IT Salaries: Roles, Location, and Experience

IT professionals across all experience levels made a median of around $91,000 dollars in the US in 2020.
Woman works on IT skills

How much can you make in IT?

Computer and information technology (IT) professionals made a median salary of $91,250 in May 2020, according to the US Bureau of Labor Statistics (BLS) [1]. That’s significantly more than the median salary for all occupations, which was $41,950.

IT salaries for various entry-level IT positions in the US ranged from $41,165 to $62,154, according to May 2021 data from Glassdoor.

Help desk analystIT technicianIT support specialistIT administrator

Plenty of factors can influence your salary, including your level of experience, skill set, the cost of living of your location, and your education level.

Read more: How to Get a Job in IT: 7 Steps

IT salaries by position

IT salaries can range widely depending on the position. The following salaries were reported in Robert Half’s 2021 Technology Salary Guide. They represent those in the fiftieth percentile of professionals—defined as those who have average experience and most of the required skills for the job [2]. The following list is organized from lowest to highest salary.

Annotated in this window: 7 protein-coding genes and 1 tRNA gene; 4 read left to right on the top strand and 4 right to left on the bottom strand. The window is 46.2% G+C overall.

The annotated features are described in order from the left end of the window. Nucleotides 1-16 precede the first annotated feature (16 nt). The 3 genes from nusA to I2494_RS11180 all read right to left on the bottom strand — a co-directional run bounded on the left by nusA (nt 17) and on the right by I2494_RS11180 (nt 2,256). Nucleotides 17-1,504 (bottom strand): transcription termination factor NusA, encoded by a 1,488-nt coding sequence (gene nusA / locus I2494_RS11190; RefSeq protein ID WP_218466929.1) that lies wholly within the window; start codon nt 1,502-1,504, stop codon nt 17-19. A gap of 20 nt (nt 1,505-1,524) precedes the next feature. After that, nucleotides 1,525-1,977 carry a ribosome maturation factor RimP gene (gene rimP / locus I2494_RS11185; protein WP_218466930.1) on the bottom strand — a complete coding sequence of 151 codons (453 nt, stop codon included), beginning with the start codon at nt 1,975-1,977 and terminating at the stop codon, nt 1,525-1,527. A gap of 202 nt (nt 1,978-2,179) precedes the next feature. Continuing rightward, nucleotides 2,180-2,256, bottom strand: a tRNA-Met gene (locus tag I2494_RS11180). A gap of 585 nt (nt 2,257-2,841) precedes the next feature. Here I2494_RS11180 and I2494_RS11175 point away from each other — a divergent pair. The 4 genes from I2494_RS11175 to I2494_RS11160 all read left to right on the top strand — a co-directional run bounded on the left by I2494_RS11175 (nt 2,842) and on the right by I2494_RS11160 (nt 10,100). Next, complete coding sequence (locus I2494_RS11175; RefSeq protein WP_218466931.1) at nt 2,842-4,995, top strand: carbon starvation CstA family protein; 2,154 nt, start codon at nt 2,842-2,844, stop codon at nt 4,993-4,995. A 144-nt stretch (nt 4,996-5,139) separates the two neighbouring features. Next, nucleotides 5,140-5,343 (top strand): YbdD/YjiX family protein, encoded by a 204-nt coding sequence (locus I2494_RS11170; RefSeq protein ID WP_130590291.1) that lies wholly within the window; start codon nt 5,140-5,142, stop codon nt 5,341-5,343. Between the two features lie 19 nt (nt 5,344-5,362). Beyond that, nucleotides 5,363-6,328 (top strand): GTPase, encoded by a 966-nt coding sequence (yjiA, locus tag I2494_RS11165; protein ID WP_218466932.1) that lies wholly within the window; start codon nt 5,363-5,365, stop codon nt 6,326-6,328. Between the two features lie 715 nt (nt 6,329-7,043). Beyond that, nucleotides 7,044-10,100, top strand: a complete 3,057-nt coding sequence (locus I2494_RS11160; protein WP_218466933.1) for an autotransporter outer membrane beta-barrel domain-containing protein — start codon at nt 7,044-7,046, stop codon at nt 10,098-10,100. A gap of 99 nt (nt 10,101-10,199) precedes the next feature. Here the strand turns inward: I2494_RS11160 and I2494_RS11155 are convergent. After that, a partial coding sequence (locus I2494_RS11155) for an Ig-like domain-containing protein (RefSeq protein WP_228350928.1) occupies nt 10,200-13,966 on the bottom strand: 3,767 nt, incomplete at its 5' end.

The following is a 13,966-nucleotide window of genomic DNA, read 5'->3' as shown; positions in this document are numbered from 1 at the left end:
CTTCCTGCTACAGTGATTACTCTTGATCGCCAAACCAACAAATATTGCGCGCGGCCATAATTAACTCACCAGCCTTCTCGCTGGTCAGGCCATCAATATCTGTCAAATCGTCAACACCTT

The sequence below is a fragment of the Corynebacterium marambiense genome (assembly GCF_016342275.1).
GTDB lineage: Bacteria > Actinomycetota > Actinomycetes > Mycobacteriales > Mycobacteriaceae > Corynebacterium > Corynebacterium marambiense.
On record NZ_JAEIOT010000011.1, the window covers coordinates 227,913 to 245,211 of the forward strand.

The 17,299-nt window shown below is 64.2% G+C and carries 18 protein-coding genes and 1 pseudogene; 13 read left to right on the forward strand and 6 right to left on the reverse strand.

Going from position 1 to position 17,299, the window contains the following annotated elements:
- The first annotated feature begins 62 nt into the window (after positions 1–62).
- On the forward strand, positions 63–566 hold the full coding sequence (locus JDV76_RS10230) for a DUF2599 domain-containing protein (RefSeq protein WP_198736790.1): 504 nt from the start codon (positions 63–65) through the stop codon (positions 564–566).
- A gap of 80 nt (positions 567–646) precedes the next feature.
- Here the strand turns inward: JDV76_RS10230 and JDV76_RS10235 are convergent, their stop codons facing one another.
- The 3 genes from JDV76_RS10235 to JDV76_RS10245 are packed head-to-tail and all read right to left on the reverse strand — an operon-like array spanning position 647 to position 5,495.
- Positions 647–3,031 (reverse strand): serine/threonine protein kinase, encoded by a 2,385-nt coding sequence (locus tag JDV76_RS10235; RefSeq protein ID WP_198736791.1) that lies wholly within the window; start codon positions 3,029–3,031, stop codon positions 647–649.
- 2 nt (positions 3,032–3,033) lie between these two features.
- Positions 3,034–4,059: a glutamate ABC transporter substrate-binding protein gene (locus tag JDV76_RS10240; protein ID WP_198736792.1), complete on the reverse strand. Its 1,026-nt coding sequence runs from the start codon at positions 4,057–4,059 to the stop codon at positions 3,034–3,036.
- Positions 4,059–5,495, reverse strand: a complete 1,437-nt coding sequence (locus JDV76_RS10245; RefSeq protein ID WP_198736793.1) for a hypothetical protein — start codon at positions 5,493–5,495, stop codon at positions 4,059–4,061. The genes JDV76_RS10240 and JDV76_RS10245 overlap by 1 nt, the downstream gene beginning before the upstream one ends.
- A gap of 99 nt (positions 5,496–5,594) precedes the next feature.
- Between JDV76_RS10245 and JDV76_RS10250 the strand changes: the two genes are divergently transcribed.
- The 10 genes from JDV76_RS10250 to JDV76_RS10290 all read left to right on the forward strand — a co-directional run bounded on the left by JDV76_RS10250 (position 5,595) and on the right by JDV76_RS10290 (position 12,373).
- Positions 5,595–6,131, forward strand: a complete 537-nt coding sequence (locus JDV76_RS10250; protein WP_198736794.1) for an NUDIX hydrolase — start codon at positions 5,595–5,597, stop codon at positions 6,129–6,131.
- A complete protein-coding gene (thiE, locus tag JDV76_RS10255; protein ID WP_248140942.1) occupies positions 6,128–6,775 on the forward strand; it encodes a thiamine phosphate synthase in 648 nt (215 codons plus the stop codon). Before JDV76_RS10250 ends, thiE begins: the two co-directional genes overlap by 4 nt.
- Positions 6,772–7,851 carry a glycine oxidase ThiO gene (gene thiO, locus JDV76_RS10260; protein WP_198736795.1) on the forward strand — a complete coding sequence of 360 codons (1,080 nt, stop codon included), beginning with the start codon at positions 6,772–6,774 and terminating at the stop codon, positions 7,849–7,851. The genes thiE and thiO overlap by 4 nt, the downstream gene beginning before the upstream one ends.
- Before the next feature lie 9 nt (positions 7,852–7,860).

• Cable technician: $44,000

  • Product support specialist: $57,000

  • Desktop Support analyst: $61,750

  • Hardware analyst: $76,500

  • Systems administrator: $85,500

  • Systems analyst: $96,500

  • Database administrator: $100,750

  • Cloud computing analyst: $101,250

  • Systems engineer: $107,000

  • Network/cloud engineer: $115,250

  • DevOps Engineer: $120,000

  • Site reliability engineer: $123,250

  • Network security engineer: $124,500

  • Security architect: $136,000

  • Network/cloud architect: $146,000

  • Information systems security manager: $149,000

  • Big data engineer: $166,500

IT salaries by location: US states and cities

Here’s what you’ll make across various states in the US, according to Global Knowledge’s 2020 IT Skills and Salary Report [3]. The states listed below are the ten most populous, beginning with the largest population.

StateAverage salary (2020)
New York$133,745
North Carolina$112,161